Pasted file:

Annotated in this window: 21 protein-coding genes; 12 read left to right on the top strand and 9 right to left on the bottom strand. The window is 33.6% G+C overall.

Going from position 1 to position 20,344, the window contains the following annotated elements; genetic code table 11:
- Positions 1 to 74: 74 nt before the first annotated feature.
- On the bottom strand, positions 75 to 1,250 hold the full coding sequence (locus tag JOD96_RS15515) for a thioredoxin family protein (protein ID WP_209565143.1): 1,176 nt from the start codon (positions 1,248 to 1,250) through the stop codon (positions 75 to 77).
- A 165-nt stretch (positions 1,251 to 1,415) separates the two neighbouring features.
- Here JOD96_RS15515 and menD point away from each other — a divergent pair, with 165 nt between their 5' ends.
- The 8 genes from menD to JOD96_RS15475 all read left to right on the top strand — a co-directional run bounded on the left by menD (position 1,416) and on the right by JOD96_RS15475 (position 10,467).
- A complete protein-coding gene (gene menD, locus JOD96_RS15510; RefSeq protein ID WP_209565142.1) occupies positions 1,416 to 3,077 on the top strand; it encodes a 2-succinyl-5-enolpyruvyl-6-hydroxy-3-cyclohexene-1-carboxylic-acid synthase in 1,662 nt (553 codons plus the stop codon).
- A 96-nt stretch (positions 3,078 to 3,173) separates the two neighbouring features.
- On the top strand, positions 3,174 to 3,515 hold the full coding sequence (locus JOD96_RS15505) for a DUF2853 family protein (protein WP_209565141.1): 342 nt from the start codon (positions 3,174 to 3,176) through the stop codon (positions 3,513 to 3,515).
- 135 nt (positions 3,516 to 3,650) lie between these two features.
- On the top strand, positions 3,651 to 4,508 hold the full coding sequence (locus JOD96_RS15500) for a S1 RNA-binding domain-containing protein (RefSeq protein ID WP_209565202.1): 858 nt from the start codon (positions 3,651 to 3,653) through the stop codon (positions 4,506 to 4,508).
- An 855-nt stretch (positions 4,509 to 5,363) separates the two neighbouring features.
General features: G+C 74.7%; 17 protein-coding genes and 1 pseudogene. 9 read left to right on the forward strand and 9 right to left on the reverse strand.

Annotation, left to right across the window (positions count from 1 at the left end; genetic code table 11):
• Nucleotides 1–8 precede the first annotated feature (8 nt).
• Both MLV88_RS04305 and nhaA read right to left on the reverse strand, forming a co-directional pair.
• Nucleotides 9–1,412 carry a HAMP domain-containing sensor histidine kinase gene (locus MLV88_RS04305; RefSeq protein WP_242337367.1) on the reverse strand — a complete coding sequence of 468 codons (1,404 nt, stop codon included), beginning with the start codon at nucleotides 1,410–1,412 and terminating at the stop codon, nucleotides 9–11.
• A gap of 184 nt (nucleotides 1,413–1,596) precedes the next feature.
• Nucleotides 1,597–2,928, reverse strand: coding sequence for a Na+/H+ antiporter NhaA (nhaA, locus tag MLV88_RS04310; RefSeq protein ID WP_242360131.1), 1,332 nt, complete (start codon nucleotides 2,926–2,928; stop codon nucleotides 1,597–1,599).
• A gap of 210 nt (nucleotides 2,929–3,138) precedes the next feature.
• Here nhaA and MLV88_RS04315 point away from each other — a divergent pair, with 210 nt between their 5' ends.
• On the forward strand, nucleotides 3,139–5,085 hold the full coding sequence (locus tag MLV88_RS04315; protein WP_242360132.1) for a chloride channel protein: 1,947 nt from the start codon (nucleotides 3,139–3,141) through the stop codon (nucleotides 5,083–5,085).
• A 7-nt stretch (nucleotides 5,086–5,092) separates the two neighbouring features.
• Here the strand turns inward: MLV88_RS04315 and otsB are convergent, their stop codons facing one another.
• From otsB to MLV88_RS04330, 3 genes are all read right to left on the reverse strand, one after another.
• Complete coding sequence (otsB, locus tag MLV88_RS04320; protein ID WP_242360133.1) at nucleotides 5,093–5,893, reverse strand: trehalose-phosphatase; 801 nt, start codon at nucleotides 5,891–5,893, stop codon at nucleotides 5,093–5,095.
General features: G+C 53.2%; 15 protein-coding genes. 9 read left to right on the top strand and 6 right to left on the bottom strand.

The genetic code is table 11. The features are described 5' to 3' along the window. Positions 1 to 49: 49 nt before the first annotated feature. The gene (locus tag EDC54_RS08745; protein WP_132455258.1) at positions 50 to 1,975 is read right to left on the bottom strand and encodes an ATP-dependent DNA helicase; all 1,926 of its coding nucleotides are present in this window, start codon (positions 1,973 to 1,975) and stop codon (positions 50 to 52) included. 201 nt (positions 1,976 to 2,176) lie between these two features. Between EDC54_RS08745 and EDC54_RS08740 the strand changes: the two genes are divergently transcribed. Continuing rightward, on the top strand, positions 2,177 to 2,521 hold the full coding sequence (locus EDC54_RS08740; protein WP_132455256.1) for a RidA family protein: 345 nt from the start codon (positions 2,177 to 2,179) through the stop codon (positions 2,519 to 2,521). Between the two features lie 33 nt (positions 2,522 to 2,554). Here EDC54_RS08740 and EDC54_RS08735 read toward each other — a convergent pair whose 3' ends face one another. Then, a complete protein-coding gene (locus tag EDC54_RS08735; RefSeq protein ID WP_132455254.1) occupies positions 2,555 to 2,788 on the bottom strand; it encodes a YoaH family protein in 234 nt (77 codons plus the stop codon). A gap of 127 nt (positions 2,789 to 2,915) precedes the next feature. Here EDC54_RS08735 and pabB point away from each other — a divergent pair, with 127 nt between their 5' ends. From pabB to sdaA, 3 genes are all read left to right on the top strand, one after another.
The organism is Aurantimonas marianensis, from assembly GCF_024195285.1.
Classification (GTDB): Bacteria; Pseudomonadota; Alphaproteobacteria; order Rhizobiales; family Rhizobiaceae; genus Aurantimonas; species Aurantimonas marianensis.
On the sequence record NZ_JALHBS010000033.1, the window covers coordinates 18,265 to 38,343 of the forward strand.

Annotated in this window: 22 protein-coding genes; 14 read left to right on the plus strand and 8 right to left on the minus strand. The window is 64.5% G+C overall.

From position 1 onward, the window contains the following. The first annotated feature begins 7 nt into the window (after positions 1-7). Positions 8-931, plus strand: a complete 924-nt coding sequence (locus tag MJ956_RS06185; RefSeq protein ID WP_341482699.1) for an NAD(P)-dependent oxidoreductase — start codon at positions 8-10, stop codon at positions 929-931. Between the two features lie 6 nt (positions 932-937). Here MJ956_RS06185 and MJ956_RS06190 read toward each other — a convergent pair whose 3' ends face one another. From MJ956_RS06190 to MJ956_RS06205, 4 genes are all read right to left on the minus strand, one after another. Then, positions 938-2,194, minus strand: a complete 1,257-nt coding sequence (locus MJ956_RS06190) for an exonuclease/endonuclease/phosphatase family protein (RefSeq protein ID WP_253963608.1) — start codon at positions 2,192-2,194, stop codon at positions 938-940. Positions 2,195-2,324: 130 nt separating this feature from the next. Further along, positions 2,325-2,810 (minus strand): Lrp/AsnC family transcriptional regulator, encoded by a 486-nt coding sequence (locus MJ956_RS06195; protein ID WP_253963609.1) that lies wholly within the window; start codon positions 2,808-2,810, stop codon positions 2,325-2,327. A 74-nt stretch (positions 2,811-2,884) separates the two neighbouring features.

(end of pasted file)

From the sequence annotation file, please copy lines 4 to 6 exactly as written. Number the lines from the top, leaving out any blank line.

- On the bottom strand, positions 75 to 1,250 hold the full coding sequence (locus tag JOD96_RS15515) for a thioredoxin family protein (protein ID WP_209565143.1): 1,176 nt from the start codon (positions 1,248 to 1,250) through the stop codon (positions 75 to 77).
- A 165-nt stretch (positions 1,251 to 1,415) separates the two neighbouring features.
- Here JOD96_RS15515 and menD point away from each other — a divergent pair, with 165 nt between their 5' ends.